This walkway is so narrow it needs its own light to stop pedestrian traffic jams.
Vinárna Čertovka is touted as the narrowest street in Prague. The 19.6-inch-wide path is really more of a staircase than a proper street, but that hasn’t stopped people from celebrating its svelte girth.
Only one person at a time can squeeze through the thin passageway, which cuts between two houses in one of the city’s most historic neighborhoods. There’s absolutely no room for two pedestrians approaching from opposite ends to pass one another, which led to quite a few tight situations.
To remedy this, someone installed a traffic light on either end of the street. With the push of a button, a walker can alert anyone waiting at the other end that they’re planning to pass through. However, be warned that busy tourists don’t always adhere to the light, so there’s a good chance you’ll wind up wedged within a traffic jam anyway.
For those who are a bit claustrophobic, the tiny street is easily avoidable. It’s merely a little urban planning quirk, and is thankfully not the main way to get to the restaurant tucked away at the end.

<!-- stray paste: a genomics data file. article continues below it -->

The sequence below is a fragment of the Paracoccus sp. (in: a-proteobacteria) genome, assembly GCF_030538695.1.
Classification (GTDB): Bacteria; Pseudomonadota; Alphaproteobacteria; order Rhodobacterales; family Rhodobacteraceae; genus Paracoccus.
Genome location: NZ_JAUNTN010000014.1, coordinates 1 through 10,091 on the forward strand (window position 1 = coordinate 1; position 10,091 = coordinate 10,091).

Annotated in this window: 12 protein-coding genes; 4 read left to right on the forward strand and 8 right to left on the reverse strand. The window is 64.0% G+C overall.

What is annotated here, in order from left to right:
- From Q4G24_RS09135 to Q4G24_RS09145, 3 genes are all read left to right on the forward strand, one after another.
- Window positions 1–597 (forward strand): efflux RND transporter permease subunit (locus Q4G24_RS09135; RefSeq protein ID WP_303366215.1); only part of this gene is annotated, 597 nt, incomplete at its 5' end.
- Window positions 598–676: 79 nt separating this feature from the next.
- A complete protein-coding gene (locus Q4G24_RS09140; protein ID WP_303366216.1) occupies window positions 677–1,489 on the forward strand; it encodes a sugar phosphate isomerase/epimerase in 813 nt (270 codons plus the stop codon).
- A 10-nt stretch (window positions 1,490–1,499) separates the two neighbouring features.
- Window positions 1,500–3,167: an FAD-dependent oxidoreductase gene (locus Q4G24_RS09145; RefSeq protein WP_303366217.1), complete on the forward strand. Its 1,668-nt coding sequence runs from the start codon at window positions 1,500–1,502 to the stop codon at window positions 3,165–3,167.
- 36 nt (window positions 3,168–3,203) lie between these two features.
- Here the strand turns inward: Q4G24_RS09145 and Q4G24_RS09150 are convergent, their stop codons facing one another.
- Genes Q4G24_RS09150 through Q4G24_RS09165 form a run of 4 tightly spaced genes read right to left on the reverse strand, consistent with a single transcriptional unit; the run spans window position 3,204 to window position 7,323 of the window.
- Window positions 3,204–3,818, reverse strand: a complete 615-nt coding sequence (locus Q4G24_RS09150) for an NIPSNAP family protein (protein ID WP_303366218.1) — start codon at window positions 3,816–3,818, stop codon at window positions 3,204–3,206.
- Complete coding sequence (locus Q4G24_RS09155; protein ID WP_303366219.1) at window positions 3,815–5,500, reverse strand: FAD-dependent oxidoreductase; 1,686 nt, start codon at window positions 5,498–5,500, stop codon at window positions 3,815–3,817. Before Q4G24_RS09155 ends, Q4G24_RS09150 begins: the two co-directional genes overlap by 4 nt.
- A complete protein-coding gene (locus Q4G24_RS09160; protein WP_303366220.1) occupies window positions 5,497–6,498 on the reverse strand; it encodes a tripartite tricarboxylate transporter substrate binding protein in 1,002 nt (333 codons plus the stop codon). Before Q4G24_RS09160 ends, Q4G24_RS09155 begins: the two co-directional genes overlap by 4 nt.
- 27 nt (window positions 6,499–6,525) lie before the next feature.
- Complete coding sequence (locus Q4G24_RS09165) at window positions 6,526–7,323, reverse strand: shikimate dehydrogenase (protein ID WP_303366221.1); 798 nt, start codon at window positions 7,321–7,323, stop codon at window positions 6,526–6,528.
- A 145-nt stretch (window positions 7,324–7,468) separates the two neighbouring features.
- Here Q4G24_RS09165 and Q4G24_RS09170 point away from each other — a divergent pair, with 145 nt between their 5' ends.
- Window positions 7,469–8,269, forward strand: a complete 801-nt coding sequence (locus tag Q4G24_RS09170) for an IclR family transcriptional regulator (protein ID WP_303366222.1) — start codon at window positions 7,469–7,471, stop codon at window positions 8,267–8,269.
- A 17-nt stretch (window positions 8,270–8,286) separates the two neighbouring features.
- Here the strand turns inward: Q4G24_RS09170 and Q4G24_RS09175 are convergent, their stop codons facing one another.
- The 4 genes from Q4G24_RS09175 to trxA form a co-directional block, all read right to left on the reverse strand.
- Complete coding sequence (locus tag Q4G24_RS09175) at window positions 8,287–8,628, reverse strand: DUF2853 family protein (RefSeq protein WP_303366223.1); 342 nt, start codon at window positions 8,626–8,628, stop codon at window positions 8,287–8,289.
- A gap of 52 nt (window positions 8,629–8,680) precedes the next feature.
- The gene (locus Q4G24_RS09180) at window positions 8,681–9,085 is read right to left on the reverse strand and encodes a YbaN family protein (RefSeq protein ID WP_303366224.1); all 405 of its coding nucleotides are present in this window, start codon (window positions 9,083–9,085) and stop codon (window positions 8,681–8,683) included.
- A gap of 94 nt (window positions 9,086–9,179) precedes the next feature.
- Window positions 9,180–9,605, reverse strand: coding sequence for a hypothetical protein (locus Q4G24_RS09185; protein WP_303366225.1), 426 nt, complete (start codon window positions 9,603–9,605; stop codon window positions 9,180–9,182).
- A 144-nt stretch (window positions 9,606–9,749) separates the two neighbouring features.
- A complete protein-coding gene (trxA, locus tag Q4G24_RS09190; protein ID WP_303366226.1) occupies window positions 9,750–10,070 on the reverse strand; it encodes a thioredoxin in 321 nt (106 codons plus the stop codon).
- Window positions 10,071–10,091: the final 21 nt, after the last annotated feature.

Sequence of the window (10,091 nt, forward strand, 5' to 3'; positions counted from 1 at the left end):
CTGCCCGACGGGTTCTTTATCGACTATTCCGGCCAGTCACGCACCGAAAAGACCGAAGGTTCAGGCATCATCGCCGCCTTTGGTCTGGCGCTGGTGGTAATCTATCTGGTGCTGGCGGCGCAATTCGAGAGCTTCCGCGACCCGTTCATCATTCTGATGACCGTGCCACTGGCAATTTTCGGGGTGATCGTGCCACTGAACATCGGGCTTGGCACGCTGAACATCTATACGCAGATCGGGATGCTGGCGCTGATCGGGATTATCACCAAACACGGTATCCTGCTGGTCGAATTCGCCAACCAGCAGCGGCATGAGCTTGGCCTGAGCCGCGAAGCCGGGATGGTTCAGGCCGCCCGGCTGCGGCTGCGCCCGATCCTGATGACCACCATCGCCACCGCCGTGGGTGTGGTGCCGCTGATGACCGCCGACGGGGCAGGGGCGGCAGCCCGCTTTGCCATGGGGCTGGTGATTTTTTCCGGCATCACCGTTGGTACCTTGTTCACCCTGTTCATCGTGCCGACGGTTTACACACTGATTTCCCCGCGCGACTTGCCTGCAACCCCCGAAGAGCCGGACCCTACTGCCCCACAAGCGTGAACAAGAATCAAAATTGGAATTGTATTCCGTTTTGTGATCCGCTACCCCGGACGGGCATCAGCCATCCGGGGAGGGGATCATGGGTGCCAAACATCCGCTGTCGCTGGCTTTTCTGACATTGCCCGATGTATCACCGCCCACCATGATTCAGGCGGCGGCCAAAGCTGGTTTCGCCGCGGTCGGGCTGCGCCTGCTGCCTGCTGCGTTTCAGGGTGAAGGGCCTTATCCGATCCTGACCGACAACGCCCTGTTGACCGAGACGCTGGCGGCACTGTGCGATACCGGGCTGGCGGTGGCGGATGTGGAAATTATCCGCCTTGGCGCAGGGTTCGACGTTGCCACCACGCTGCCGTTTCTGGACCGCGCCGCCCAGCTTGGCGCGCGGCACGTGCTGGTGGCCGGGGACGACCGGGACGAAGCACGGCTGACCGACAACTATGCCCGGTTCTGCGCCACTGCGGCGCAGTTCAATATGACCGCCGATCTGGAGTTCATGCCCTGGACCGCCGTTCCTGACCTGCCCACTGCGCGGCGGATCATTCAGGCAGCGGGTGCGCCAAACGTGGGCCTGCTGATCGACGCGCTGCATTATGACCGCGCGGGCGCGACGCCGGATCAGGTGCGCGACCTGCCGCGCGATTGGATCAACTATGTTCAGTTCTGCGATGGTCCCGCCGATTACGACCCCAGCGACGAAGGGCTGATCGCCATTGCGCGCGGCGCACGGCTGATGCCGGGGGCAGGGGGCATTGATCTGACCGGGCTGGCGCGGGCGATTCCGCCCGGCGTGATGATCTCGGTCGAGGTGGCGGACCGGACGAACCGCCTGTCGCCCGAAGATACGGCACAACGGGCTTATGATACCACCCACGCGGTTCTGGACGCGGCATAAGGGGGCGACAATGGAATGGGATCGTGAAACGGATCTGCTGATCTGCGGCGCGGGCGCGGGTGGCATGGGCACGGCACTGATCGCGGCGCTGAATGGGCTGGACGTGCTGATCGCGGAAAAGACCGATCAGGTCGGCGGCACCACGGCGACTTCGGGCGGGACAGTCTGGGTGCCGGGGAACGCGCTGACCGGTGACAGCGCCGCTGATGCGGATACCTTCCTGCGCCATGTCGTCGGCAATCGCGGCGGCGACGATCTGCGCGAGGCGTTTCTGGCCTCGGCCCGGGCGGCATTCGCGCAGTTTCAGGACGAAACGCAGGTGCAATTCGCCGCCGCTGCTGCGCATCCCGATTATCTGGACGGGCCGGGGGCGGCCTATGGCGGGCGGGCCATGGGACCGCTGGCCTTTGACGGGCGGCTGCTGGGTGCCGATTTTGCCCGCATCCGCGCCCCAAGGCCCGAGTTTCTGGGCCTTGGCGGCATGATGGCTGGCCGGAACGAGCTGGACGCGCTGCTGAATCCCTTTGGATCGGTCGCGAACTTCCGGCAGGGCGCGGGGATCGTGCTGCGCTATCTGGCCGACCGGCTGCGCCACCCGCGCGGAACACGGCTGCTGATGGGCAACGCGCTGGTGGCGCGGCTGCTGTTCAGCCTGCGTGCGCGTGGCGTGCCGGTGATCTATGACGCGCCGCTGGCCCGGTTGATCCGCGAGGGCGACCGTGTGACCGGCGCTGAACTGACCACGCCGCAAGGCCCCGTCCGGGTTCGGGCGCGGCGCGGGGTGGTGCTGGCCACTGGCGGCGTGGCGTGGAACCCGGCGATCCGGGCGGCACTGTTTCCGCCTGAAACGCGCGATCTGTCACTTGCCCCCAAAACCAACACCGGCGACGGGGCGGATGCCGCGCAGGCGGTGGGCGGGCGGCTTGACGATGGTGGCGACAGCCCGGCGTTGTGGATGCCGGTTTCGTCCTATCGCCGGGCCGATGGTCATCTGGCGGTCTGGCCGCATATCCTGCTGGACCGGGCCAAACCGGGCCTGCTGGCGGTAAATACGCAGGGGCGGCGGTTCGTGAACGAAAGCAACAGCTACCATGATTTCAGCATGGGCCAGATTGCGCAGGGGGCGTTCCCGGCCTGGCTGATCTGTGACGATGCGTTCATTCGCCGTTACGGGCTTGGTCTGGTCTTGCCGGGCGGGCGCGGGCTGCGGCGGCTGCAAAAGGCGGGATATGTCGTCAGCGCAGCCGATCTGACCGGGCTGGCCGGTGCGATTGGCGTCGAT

Know Before You Go
The narrow street is located in Malá Strana, the city's oldest neighborhood. It's a roughly five-minute walk from the Malostranská metro station.
The street is shown on some maps as “nejužší pražská ulička,” which means “the narrowest street in Prague.” One way to find it is going to U Lužického semináře Street and finding the house number 24. Vinárna Čertovka is next to it.
Čertovka, a restaurant, awaits at the end of the narrow street. Diners there will find a robust menu and a back terrace with wonderful views over the river. To reach the restaurant without squeezing through the passageway, go northeast on U Lužického semináře toward Cihelná, then turn right once you see Proudy, the automated peeing sculpture.
The street is also a two-minute walk from the Franz Kafka Museum and a five-minute walk from the Lennon Wall.
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